Gartner raised its revenue forecast for the global chip industry on Monday due to stronger than expected demand for PCs and mobile phones, as well as government stimulus programs that have boosted demand for chips.
The market researcher predicts global chip revenue will reach US$226 billion this year, down 11.4 percent from $255 billion last year. The revised figure is an improvement over Gartner's previous forecast calling for a drop of 17.1 percent to $212 billion.
Gartner also raised its projection for 2010, saying chip revenue will rise 13 percent to $255 billion, matching the all-time-high from 2008. The researcher had previously forecast 10.3 percent growth next year to $233 billion.
The new forecast marks the second time Gartner has increased its global chip outlook in less than three months.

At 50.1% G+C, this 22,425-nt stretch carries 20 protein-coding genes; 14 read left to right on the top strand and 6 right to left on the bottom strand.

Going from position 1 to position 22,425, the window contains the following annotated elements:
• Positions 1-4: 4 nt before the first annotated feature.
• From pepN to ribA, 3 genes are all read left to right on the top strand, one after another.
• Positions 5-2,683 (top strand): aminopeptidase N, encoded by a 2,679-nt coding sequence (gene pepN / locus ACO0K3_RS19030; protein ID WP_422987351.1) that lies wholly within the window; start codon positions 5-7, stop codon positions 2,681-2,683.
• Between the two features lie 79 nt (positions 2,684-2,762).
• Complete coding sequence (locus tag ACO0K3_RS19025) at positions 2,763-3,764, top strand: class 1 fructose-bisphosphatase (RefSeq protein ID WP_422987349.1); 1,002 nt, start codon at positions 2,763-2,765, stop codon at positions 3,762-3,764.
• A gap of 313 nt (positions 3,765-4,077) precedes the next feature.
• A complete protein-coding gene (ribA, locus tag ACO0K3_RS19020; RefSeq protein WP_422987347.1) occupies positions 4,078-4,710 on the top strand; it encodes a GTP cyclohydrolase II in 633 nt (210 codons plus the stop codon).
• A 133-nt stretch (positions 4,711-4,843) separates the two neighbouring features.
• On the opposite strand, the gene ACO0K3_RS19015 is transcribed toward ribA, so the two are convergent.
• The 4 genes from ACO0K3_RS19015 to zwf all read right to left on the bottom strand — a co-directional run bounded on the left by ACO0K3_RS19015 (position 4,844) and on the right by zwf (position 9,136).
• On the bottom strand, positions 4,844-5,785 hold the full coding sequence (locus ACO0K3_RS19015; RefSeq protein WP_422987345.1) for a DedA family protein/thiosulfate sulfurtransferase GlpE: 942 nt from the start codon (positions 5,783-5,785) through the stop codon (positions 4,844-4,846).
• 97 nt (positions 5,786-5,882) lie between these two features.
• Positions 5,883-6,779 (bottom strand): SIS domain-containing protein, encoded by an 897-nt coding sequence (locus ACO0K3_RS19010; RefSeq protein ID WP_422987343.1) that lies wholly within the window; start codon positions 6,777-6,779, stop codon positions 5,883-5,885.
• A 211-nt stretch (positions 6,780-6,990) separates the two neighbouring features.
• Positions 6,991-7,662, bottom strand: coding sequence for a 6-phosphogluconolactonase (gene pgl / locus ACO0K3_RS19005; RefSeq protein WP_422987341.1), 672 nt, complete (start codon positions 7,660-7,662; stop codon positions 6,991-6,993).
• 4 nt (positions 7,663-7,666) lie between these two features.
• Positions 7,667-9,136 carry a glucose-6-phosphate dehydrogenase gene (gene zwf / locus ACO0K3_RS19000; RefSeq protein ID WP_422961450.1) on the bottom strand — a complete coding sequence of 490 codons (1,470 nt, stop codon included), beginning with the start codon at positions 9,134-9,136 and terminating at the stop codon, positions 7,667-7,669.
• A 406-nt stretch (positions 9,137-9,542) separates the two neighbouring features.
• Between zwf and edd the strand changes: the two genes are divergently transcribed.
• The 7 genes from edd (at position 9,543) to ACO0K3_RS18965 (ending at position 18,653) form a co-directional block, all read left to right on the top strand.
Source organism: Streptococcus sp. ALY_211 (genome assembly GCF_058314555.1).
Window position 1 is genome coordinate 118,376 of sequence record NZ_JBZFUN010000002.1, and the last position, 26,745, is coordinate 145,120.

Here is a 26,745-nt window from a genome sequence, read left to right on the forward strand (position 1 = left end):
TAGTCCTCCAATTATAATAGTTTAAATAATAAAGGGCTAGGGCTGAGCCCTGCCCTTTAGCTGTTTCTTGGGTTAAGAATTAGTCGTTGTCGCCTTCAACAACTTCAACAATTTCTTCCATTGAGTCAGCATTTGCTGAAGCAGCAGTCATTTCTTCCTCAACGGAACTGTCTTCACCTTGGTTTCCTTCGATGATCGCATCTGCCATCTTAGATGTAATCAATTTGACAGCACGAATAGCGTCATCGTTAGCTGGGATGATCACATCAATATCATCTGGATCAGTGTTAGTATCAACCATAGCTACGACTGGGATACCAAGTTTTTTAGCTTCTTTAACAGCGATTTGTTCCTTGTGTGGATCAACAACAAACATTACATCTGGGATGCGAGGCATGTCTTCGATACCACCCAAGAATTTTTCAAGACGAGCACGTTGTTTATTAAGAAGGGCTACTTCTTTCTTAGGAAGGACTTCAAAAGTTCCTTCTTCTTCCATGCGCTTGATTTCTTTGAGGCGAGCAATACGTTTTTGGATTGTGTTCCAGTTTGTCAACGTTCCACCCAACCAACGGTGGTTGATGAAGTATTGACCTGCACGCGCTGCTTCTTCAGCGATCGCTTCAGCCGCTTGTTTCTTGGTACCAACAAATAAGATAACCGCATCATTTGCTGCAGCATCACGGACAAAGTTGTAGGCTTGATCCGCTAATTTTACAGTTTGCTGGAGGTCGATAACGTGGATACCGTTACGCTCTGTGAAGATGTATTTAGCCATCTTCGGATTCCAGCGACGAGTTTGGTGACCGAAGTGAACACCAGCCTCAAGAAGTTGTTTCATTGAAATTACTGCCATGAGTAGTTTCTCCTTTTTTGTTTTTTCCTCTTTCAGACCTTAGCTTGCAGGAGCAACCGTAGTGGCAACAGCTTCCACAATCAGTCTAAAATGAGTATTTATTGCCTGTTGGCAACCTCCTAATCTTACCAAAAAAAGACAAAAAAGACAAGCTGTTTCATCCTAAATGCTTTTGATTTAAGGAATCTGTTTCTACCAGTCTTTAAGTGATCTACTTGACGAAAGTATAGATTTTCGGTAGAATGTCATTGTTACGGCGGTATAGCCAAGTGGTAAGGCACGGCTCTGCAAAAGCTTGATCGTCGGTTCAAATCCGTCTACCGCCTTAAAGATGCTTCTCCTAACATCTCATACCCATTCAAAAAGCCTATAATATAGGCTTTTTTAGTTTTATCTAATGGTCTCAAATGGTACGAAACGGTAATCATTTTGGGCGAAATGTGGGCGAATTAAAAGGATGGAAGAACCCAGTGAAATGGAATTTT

"The semiconductor market's recovery is well under way, and the outlook continues to improve as semiconductor suppliers post outstanding quarterly results," Gartner analyst Bryan Lewis wrote in a report on Monday. "PCs are the single largest application driving the semiconductor rebound: PC unit growth projections dramatically improved from double-digit declines at the start of 2009 to the current low-single-digit positive outlook," he added.
The strong recovery in PC demand has made microprocessors and DRAM two of the strongest performers in chips 2009, Gartner said. DRAM in particular began to be profitable in the third quarter for some companies after almost three years of losses.
Despite the positive news, Lewis warned that recent industry checks indicate PC orders may be slowing earlier than expected and that 2010 may get off to a slow start.
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